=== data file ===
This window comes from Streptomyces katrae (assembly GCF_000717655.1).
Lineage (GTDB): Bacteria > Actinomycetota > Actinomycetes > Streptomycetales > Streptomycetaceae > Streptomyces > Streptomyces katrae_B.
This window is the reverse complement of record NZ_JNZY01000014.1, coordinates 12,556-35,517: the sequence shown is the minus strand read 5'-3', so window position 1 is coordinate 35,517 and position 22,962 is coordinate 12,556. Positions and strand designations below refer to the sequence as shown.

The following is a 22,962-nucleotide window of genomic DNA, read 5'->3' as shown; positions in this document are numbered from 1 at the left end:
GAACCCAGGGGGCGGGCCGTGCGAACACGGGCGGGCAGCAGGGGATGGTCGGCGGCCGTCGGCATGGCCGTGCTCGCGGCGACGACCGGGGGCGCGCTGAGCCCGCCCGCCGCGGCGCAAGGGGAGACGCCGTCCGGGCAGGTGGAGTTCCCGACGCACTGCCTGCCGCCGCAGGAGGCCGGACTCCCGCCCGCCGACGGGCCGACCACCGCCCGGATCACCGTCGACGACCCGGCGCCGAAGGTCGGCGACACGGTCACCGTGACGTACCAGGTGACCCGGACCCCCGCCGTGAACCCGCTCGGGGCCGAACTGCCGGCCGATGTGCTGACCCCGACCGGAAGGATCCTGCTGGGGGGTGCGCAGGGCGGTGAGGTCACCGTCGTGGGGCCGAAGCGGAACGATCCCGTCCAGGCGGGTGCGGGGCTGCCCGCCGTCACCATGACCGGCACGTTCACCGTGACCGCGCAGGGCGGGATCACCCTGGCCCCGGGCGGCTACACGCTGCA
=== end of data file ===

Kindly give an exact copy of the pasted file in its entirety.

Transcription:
This window comes from Streptomyces katrae (assembly GCF_000717655.1).
Lineage (GTDB): Bacteria > Actinomycetota > Actinomycetes > Streptomycetales > Streptomycetaceae > Streptomyces > Streptomyces katrae_B.
This window is the reverse complement of record NZ_JNZY01000014.1, coordinates 12,556-35,517: the sequence shown is the minus strand read 5'-3', so window position 1 is coordinate 35,517 and position 22,962 is coordinate 12,556. Positions and strand designations below refer to the sequence as shown.

The following is a 22,962-nucleotide window of genomic DNA, read 5'->3' as shown; positions in this document are numbered from 1 at the left end:
GAACCCAGGGGGCGGGCCGTGCGAACACGGGCGGGCAGCAGGGGATGGTCGGCGGCCGTCGGCATGGCCGTGCTCGCGGCGACGACCGGGGGCGCGCTGAGCCCGCCCGCCGCGGCGCAAGGGGAGACGCCGTCCGGGCAGGTGGAGTTCCCGACGCACTGCCTGCCGCCGCAGGAGGCCGGACTCCCGCCCGCCGACGGGCCGACCACCGCCCGGATCACCGTCGACGACCCGGCGCCGAAGGTCGGCGACACGGTCACCGTGACGTACCAGGTGACCCGGACCCCCGCCGTGAACCCGCTCGGGGCCGAACTGCCGGCCGATGTGCTGACCCCGACCGGAAGGATCCTGCTGGGGGGTGCGCAGGGCGGTGAGGTCACCGTCGTGGGGCCGAAGCGGAACGATCCCGTCCAGGCGGGTGCGGGGCTGCCCGCCGTCACCATGACCGGCACGTTCACCGTGACCGCGCAGGGCGGGATCACCCTGGCCCCGGGCGGCTACACGCTGCA